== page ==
West Main Street mansion in Ligonier to open as inn
By Jewels Phraner
Published: Wednesday, March 27, 2013, 9:01 p.m.
As Adam Gardner dug out the plaster lining of a south-facing wall of the former McGinnis Hospital in Ligonier, he discovered a window with more than a dozen panes of stained glass.
“We were planning on replacing the window until we saw the stained glass,” the Ligonier man said. “We learned that the Sisters of Mercy installed it in 1948. This room used to be a chapel.”
Gardner, and his wife, Michelle, hope to find more hidden treasures as they renovate the 95-year-old Victorian mansion and give it new life as an inn, scheduled to open in late July.
“I keep trying to find where they kept their gold, but I haven't found any yet,” Gardner joked.
Earlier this month, Ligonier Borough Council approved the couple's plans for Thistledown at Seger House, an eight-room hotel at 221 W. Main St. The Seger family originally commissioned the construction of the building for $50,000.
The eight rooms — each with a private bathroom — will occupy the historic mansion's second and third floors.
The first floor will house Michelle Gardner's shop Bo-Peep Fine Yarns, which will relocate from the Ligonier Diamond, a small cafe that will serve breakfast and lunch to the public and a lounge area.
“We're looking to restore the original beauty and look of the building,” said architect Loren Wright of Pittsburgh-based Piper O'Brien Herr Architects.
Wright said work on the building will include “primary interior renovations with minor exterior modifications.”
“I'd like to see this thing fly. It's a nice addition to our town,” Councilman Jim McDonnell said.
Under the name Scout LLC, the Gardners bought the property from Excela Health for $265,000 in January, according to Westmoreland County real estate records. It has been vacant since Excela Health closed the SurgiCenter of Ligonier in June 2011.
The residence was owned by the Seger family until 1944, when the Allegheny County Sisters of Mercy purchased the building for $34,500 to start a hospital.
The building includes six gas fireplaces, three kitchens, the original coal furnace and an indoor lap pool, which has been boarded over for years, in the basement.
The Gardners have been restoring the interior, tearing down several walls and renovating bathrooms to create a floor plan similar to that of the original home.
The couple hopes to bury the electrical wires, mend the roof and finish the west-side portico to be used for outside dining.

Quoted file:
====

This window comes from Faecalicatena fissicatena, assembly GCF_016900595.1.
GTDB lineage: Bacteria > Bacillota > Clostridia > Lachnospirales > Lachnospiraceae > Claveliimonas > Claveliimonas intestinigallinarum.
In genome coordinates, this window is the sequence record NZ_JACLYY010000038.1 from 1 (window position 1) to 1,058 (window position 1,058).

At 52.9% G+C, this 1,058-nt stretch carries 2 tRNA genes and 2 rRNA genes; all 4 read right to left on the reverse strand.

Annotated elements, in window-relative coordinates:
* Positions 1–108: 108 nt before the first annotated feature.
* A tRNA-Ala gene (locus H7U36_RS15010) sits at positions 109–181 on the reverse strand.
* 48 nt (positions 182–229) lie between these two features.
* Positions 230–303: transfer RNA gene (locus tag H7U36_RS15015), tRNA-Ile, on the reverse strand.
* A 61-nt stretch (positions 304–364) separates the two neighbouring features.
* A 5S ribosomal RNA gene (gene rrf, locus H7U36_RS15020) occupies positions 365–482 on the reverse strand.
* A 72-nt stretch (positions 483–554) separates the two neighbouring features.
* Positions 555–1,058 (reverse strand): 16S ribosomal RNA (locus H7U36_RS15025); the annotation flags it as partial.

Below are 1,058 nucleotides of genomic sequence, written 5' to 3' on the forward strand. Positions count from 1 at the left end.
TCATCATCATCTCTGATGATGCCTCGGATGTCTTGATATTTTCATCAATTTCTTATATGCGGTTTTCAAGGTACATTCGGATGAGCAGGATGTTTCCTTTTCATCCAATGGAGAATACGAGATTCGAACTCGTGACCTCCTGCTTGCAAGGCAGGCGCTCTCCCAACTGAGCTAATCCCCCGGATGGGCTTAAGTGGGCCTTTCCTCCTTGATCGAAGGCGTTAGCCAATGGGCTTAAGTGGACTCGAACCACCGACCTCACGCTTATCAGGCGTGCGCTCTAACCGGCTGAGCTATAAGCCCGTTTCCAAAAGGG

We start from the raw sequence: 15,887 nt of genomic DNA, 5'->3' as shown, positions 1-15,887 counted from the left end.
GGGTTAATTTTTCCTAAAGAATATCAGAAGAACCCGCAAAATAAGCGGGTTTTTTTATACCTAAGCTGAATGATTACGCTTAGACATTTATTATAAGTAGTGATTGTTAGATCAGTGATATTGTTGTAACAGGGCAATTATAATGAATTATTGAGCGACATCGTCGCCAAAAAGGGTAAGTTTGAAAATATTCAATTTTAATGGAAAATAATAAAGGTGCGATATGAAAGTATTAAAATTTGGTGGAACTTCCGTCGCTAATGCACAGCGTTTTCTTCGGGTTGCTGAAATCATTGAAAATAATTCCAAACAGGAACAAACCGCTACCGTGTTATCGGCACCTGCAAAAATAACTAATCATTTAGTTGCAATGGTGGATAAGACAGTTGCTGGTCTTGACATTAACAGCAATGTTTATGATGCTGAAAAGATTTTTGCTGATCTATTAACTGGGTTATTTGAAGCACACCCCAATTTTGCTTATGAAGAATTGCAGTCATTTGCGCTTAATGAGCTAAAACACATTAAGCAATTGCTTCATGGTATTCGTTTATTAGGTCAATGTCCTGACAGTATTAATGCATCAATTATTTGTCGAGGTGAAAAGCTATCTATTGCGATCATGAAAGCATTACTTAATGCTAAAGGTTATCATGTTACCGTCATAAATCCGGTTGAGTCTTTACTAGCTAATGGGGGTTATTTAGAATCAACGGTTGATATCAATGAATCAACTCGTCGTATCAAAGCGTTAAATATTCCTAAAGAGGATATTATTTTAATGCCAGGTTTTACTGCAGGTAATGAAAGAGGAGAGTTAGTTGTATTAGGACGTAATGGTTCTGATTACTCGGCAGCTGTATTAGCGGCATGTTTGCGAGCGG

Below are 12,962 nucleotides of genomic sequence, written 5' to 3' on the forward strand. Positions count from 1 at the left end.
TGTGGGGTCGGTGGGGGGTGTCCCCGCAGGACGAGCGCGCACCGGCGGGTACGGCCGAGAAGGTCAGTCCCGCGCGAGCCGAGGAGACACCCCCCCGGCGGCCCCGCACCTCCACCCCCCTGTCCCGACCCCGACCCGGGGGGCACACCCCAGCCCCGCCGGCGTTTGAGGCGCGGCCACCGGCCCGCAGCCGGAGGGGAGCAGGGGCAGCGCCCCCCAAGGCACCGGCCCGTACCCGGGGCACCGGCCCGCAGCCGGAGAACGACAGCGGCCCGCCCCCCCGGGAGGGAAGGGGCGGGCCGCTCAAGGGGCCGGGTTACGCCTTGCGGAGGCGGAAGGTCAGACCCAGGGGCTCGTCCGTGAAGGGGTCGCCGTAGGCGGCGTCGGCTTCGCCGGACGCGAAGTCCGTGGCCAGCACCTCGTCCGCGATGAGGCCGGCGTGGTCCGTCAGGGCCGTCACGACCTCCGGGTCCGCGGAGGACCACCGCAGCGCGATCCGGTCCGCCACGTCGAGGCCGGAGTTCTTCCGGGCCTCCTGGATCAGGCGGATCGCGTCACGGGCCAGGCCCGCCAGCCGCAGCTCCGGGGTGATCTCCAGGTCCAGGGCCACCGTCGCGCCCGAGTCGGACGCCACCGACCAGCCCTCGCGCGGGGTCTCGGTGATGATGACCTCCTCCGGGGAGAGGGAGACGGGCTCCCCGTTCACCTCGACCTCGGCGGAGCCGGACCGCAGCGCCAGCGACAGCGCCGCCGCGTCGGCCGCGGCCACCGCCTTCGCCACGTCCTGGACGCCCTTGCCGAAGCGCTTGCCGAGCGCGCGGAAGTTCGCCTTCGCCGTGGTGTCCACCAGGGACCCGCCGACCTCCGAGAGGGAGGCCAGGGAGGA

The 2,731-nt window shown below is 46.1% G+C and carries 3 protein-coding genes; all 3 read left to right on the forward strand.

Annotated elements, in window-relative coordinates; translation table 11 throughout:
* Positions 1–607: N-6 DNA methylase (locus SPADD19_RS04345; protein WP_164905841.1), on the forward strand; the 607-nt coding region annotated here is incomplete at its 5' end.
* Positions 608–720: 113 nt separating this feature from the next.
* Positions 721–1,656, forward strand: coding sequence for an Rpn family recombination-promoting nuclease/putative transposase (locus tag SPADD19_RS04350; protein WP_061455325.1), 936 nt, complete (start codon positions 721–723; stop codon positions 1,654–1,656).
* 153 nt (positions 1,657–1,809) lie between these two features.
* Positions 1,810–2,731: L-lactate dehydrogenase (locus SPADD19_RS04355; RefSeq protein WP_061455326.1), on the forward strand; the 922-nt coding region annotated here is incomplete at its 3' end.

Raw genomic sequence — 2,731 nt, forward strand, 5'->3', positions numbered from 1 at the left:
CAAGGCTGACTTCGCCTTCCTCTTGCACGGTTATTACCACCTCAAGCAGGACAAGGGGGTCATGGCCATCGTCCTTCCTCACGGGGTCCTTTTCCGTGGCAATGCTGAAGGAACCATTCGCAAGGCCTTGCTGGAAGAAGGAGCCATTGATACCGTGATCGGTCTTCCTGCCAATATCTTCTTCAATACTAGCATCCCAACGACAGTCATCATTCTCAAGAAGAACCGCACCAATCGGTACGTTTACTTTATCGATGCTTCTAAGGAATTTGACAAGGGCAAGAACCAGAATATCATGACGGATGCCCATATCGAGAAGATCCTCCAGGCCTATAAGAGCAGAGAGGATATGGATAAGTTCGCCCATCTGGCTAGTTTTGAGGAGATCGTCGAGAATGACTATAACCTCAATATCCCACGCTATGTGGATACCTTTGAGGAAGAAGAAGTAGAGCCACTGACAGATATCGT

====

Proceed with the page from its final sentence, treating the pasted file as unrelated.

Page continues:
Adam Gardner said he has procured several accents, such as wooden wainscoting and two doors to be used as the main entrance, that come from the same time period as the original mansion.
Michelle Gardner said the couple has no plans at this time to renovate the swimming pool or the carriage house on the back of the 21,600-square-foot property.
“We would love to restore the pool and the carriage house at some point in the future,” Adam Gardner said.
The Gardners had no lifelong dream of operating an inn, but have always admired the house, Adam Gardner said.
“We were looking for a place to own for Bo-Peep (rather than renting), and this came up for sale, and we thought turning it into an inn would be a great use of space,” he said. “We're just very excited about it. And we've been very encouraged by the response we're getting from the community.”
Rooms will cost between $125 to $275, depending on the season and day of the week.
For more information on Thistledown at Seger House, call Bo-Peep Fine Yarns at 724-238-4040.
Jewels Phraner is a reporter for Trib Total Media. She can be reached at 724-850-1218 or email@example.com.
Show commenting policy
TribLive commenting policy
You are solely responsible for your comments and by using TribLive.com you agree to our Terms of Service.
We moderate comments. Our goal is to provide substantive commentary for a general readership. By screening submissions, we provide a space where readers can share intelligent and informed commentary that enhances the quality of our news and information.
While most comments will be posted if they are on-topic and not abusive, moderating decisions are subjective. We will make them as carefully and consistently as we can. Because of the volume of reader comments, we cannot review individual moderation decisions with readers.
We value thoughtful comments representing a range of views that make their point quickly and politely. We make an effort to protect discussions from repeated comments either by the same reader or different readers.
We follow the same standards for taste as the daily newspaper. A few things we won't tolerate: personal attacks, obscenity, vulgarity, profanity (including expletives and letters followed by dashes), commercial promotion, impersonations, incoherence, proselytizing and SHOUTING. Don't include URLs to Web sites.
We do not edit comments. They are either approved or deleted. We reserve the right to edit a comment that is quoted or excerpted in an article. In this case, we may fix spelling and punctuation.
We welcome strong opinions and criticism of our work, but we don't want comments to become bogged down with discussions of our policies and we will moderate accordingly.
We appreciate it when readers and people quoted in articles or blog posts point out errors of fact or emphasis and will investigate all assertions. But these suggestions should be sent via e-mail. To avoid distracting other readers, we won't publish comments that suggest a correction. Instead, corrections will be made in a blog post or in an article.
- Fort Ligonier offers hands-on history
- Local proprietor celebrates 40 years in business
- Valley Center members learn about European customs
- Library plans 2nd Novel Art reception